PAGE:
Handsome Phrenology April 18, 2007Posted by Michael McVey in Online Tools.
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Yesterday, I had the pleasure of speaking to a group of Indonesian English Department Chairs from all over their country. The talk was part of a weeklong visit to the United States and funded by Fulbright. They were in Amherst, Massachusetts, a few days ago. Tucson, Arizona, was their next stop. In a few days, they will go to New York City and are deliriously excited about that.
My talk was entitled “Educational Leadership: The Challenges of Technology” and they were a very attentive audience. I shifted my usually rapid patter of speech to a gentler pace like the one I used to use in Japan when I was teaching English there.
You know, it is a funny thing but every time I visit a new country I am told the native word for “bald” which is liberally used to describe my head. In Japan, I learned the word “ha-ge” from my students. When I came to Tucson, I learned “pelon” from my students. Very funny.
This group of Indonesians was very polite and kind. More so than I imagined. As I was driving home, I came across them walking single file across campus heading back to their hotel. I pulled over to wave to them. Several of them immediately came to my car in a gaggle and we chatted briefly.
To my surprise, one of them said, “You are looking very handsome today.” I was startled.
“Do you mean me?” I asked in genuine surprise. The men who were talking to me were all neatly tailored with open neck shirts and suit jackets. They all had thick dark heads of hair atop their slight frames. They were the handsome ones.
“Yes. Handsome. Very phrenology.” They all laughed as did I.
“Oh,” I smiled, “you mean my skull.” I pointed to my head and they all laughed again. I drove off to hear them chatting with each other in Javanese. I will bet one of them was explaining how the word for the study of personality and skull shape came into their conversation with their new friend on the other side of the world.
Flop of L’Enfant April 8, 2007Posted by Michael McVey in Lifelong Learning.
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There was an intriguing article in the Washington Post entitled “Pearls Before Breakfast.” Imagine, if you will, a world reknowned violinist, Joshua Bell, playing his 1713 Stradivarius, but instead of a concert hall he is playing in the entrance to DC’s L’Enfant Plaza during morning rush hour.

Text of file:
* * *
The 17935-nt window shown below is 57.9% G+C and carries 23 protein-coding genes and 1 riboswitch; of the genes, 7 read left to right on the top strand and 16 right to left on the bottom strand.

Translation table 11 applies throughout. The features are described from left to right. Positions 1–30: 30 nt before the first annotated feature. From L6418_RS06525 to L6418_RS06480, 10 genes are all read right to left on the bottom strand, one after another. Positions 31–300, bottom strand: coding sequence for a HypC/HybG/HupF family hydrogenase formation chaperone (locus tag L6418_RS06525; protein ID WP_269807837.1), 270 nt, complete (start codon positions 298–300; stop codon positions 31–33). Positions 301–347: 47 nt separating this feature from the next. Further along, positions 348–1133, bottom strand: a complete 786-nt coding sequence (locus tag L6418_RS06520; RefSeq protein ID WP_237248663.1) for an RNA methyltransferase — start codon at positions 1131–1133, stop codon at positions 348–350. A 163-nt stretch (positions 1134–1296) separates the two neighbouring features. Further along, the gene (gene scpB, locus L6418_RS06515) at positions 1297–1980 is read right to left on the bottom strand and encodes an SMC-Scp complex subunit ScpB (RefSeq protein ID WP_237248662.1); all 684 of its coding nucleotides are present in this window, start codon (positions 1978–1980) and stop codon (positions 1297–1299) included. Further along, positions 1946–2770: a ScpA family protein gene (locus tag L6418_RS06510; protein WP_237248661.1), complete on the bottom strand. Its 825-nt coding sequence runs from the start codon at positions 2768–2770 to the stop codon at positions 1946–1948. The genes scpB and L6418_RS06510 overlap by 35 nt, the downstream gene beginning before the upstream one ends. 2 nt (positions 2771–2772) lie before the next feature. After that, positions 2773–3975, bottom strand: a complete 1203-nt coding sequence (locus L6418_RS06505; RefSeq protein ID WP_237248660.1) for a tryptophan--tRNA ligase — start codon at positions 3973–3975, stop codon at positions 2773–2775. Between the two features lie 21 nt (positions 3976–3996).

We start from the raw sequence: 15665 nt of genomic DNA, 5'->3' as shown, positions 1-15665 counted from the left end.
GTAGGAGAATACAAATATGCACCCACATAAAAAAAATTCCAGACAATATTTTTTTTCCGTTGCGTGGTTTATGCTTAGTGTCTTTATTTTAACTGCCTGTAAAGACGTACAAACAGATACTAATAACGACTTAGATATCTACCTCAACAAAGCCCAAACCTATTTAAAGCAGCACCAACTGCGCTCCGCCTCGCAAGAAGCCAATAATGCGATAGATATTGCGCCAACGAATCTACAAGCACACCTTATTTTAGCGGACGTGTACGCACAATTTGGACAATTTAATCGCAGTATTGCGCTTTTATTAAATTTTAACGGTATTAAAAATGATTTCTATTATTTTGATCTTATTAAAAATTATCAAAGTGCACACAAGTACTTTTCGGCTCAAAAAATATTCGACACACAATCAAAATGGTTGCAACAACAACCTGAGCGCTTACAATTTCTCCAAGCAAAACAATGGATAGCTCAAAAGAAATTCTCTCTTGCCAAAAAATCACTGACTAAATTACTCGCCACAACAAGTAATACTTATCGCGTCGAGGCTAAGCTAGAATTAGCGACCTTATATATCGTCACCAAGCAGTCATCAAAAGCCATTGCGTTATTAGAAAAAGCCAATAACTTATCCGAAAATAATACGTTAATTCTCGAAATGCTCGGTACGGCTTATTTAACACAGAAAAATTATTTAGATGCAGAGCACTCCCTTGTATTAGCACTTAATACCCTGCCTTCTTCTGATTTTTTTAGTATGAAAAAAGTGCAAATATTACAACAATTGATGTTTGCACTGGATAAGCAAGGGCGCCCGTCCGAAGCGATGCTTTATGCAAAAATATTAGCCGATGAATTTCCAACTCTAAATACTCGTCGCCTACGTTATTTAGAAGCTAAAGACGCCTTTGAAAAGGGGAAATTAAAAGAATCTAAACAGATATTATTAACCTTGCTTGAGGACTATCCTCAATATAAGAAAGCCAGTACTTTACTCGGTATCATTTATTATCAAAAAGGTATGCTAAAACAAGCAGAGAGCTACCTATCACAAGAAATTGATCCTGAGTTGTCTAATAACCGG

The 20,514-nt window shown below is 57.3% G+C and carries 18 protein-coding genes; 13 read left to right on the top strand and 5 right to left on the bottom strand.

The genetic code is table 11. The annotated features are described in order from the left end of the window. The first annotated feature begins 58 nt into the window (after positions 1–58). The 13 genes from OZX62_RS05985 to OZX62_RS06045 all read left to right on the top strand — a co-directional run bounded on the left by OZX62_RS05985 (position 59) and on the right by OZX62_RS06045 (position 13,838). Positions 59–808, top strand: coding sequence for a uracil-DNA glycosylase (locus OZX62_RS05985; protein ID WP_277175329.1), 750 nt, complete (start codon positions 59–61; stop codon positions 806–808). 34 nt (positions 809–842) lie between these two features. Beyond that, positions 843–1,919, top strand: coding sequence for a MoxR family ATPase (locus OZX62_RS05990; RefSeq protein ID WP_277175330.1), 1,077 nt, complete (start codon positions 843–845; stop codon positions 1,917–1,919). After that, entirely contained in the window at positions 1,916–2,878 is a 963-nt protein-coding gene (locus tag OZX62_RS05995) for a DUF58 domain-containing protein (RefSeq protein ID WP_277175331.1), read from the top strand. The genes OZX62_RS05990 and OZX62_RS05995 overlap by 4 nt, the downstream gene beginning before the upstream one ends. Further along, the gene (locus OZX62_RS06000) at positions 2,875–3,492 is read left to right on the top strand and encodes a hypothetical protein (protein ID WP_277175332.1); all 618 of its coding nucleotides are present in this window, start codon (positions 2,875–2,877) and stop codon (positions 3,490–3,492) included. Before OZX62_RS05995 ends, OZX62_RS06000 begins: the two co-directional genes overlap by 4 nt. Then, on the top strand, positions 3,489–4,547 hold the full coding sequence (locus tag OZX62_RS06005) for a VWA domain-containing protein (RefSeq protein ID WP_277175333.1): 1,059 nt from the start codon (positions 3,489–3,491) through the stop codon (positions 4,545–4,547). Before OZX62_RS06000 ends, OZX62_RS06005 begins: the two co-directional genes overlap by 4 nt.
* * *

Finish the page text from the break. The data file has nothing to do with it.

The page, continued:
Over one thousand commuters pass by, some toss money into his violin case, but only a very few pause long enough to take in Bach’s Chaconne or Schubert’s Ave Maria. It is a great article and the online version has three video snippets from the experiment.
There are two theories at work in the piece. One theory is that we are ignorant oafs who wouldn’t recognize brilliance if we shuffled past it on our way to work. The other theory is that context is everything. In one part of the article, an art curator from the National Gallery speculates what would happen if he pulled, say, an Ellsworth Kelly out of its frame and hung it up near the gift shop with a price tag of $150 on it.
The effect, the curator speculated, would be similar to the subway concert. Few would notice, few would be impressed.
So here is the question. Do we pass by our own genius every day? Do we stifle our talents and replace our dreams with our daily lives? Are we listening to ourselves? Are we respecting our thoughts and ideas? Perhaps context really is everything. If you believed you had a spark of the divine within you, a small glowing ember, would you feed it, fan it, and make it flicker aflame in the dark?
Even better, would you teach your students as though they each cradled within them a little spark of genius? Would you be more generous with compliments? Would you be more thoughtful about your comments? Would you bring your own dreams and energy into your classroom in the hope that you would inspire, feed, and encourage something much larger than yourself?
I was once invited to treat all students in my classes with honor and respect because there was no telling which of them was more brilliant, more sensitive, more aware, more in tune than I ever would be. It was good advice then and still is.